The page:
“The Family of God: Walking in the Way of Righteousness”

 

October 1, 2017

The Twenty-sixth Sunday in Ordinary Time

Ezekiel 18: 1-4; 25-32

Psalm 25: 1 – 8

Philippians 2: 1 – 4

Matthew 21: 23 – 32

 

Bishop Ariel Cornelio P. Santos

 

 

We are the family of God, and we walk in righteousness, in humility, in the way God teaches us to walk in in response to His grace.   The initiative comes from God, and what we can do is to respond to His goodness and grace.  It is not that we love Him, but He loved us first – even before we knew Him and even before we were born.    We don’t earn anything from God.  By His doing, we were in the vineyard working. We were idle, dying of hunger, and He gave us life.  What He  wants for us is to respond so that we will have fullness of life. Jesus came that we may have life and have it abundantly.  The heart of God is that He sacrificed His Son and the Son sacrificed His life, too.

 

In Ezekiel 18:2b, a proverb says, “The fathers eat the sour grapes, but the children’s teeth are set on edge.”  This means that the fathers sinned, but it was the children who suffered the consequences.  It was abused by the present generation and the children would say that they inherited a mess because it was their father’s fault and they point fingers.  There was no admission of guilt or fault.    In Genesis, when Adam and Eve sinned, and God asked Adam what happened, he said, “It was the fault of the woman You gave me.”  He pointed a finger at the woman, not looking to himself.  Filipinos blame the Spaniards, Americans, Japanese who colonized us.  We blame our genes and our upbringing.  There was no owning up to the responsibility.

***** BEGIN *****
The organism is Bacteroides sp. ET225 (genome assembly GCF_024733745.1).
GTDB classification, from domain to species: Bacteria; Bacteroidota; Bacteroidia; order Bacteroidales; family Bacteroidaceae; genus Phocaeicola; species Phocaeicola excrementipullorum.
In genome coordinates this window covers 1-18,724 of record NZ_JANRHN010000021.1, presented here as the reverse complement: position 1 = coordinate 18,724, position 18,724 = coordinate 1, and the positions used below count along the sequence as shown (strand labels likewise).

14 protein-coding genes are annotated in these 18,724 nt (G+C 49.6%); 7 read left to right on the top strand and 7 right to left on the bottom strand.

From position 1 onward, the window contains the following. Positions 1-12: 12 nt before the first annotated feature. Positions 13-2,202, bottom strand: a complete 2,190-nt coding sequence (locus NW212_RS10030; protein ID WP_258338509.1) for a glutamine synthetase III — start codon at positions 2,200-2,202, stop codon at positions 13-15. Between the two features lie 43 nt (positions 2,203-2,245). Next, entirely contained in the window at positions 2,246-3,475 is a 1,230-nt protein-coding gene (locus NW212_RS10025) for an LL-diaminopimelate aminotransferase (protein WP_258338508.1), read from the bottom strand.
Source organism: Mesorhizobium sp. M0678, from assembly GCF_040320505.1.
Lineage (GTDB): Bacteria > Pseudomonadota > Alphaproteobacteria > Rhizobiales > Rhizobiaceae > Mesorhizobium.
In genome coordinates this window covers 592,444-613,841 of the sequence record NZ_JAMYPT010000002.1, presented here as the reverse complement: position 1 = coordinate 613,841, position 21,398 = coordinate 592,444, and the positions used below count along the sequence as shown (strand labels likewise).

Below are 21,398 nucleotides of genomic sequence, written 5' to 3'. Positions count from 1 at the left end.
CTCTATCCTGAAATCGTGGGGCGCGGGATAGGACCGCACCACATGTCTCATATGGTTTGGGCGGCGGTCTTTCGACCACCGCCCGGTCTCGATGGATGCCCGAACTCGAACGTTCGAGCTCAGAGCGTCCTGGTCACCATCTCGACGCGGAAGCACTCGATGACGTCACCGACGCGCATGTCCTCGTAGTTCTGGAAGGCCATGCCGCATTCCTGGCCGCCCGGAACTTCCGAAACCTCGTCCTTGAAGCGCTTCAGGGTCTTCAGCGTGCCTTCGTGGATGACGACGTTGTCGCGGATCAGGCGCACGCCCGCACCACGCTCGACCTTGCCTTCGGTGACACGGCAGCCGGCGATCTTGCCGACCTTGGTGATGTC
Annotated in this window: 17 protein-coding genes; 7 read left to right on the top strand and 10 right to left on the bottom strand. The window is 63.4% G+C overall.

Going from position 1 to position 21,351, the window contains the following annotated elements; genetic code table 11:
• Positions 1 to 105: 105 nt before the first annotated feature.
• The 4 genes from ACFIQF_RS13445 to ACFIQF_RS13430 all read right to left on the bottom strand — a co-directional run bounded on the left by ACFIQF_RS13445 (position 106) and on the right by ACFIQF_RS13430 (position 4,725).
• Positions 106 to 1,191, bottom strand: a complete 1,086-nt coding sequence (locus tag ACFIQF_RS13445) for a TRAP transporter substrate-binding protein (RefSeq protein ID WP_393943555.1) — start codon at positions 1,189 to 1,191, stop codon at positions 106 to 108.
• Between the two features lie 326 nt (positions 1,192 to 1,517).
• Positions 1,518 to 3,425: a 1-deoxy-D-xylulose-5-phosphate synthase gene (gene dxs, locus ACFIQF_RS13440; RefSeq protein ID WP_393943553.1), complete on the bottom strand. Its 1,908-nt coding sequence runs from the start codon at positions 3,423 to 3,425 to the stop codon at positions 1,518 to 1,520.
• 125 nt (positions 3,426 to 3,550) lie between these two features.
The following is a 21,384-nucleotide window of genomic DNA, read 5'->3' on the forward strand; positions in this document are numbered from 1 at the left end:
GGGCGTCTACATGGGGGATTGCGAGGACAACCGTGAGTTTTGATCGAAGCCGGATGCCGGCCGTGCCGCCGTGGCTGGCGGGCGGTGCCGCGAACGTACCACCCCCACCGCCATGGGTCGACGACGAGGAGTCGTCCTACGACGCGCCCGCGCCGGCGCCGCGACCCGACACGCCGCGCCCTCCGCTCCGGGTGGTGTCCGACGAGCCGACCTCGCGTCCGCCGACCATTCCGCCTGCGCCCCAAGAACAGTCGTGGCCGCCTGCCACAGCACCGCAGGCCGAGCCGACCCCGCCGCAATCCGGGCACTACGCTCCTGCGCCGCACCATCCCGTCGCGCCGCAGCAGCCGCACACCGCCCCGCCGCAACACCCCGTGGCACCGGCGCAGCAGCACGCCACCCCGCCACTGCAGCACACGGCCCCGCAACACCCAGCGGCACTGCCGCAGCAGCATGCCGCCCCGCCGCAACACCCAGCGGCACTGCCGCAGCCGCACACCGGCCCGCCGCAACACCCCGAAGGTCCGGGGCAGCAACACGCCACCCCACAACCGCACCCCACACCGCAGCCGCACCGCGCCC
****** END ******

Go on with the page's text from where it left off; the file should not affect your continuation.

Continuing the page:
Our attitude should be like the attitude of the apostles at the Last Supper when Jesus said that one of them will betray Him. Their attitude was not overconfidence, but in humility, they asked Jesus, “Is it I?”   Take responsibility, repent and more importantly, take action because God has enabled by grace to do what He preordained to be done.

 

Ephesians 2:10 says, “For we are His workmanship, created in Christ Jesus for good works, which God prepared beforehand so that we would walk in them.”  In the story of the blind man that Jesus saw, the disciples asked, “Whose fault is it that this man is blind?” and Jesus said, “This is so that God’s works are demonstrated through Me.”  Circumstances are for us to turn the bad to good for the glory of God.  We have no more excuses. We were redeemed from the curse by God to overcome. If we are suffering the consequences of sin, we have been given the ability of God to overcome.  

 

Granting that somebody messed up before, and we inherited the mess, the good news is that we were delivered from the curse, we have been given ability to face whatever, and turn them from bad to good to the glory of God, and for the sake of our brothers. We were lifted from the ash heap.   We pray at the Eucharistic Table, “We thank God for bringing us out of error into truth, out of sin into righteousness, out of death into life.”   His creative ability is in us, to turn a mess into something good.

 

In the gospel today, the sinners, the tax collectors and the harlots were humble enough to acknowledge that they have sinned and they need a Savior.   The problem is with the religious leaders.  They were arrogant.  They were not humble enough.  They see themselves as higher and holier than the others. They thought they were the elite to a point that they probably thought they didn’t need a Messiah.  They were angry at Jesus because Jesus accepted the sinners, which they thought shouldn’t be.   Jesus told them, “You are missing the point.  Those sinners whom you thought won’t make it are going ahead of you into the kingdom of God, and they will see and experience the kingdom of God.”